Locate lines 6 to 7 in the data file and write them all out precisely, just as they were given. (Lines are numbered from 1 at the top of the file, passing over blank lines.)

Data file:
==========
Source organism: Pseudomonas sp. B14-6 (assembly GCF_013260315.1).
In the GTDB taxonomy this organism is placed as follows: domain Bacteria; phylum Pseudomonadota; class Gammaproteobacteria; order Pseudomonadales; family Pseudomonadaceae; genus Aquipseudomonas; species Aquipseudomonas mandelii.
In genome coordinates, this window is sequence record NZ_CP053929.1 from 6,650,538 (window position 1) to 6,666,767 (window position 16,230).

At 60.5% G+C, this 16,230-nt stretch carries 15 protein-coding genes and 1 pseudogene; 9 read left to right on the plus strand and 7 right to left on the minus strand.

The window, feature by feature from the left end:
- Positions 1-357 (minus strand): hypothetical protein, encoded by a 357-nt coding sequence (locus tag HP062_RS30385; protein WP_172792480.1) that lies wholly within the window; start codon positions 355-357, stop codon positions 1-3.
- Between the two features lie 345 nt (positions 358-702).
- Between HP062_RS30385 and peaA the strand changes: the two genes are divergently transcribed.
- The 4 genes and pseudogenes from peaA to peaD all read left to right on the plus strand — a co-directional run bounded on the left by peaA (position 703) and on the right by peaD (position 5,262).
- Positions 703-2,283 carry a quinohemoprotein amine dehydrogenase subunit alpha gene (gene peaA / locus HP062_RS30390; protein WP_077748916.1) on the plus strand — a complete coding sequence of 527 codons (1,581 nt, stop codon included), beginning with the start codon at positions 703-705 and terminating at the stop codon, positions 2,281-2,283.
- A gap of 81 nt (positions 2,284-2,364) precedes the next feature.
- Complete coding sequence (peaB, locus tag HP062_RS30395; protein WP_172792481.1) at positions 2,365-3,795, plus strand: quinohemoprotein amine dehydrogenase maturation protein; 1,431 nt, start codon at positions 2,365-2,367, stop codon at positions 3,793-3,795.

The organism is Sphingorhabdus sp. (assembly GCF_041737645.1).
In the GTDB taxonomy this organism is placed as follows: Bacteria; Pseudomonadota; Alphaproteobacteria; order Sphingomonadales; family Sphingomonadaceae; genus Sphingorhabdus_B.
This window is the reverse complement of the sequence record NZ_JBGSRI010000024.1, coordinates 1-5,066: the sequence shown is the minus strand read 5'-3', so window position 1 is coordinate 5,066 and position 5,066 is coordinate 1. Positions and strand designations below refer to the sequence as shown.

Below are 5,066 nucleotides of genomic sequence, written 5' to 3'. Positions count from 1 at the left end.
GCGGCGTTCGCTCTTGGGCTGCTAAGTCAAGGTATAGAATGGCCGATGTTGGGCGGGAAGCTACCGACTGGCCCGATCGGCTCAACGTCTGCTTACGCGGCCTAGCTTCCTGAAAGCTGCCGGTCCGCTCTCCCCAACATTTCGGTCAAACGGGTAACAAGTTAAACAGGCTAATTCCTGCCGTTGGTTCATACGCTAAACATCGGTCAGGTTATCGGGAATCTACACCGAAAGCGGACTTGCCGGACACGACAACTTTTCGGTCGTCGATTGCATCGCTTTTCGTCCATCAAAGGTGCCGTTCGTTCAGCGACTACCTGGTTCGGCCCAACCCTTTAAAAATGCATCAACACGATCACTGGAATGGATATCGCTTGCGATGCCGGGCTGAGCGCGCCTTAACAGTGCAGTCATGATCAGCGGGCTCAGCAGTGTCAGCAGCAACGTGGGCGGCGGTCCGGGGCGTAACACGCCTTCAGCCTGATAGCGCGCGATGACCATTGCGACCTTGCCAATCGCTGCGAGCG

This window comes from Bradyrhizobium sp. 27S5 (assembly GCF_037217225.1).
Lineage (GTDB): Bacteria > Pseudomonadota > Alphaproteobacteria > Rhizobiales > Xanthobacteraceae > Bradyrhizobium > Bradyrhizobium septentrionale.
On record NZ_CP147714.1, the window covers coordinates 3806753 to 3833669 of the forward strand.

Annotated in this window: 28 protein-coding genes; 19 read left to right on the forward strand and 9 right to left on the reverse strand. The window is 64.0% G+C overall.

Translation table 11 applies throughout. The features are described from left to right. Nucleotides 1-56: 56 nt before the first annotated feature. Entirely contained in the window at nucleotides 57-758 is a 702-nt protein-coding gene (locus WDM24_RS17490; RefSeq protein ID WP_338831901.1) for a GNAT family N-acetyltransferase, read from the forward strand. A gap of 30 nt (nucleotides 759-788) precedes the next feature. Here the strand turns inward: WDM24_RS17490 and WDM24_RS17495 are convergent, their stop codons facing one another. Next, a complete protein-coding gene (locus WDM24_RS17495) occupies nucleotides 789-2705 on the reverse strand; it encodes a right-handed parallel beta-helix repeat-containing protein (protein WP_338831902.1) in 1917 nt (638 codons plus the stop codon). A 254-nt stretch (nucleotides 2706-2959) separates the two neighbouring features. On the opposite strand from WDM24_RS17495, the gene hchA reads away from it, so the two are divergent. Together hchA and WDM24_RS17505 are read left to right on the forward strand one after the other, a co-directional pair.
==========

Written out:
- Positions 1-357 (minus strand): hypothetical protein, encoded by a 357-nt coding sequence (locus tag HP062_RS30385; protein WP_172792480.1) that lies wholly within the window; start codon positions 355-357, stop codon positions 1-3.
- Between the two features lie 345 nt (positions 358-702).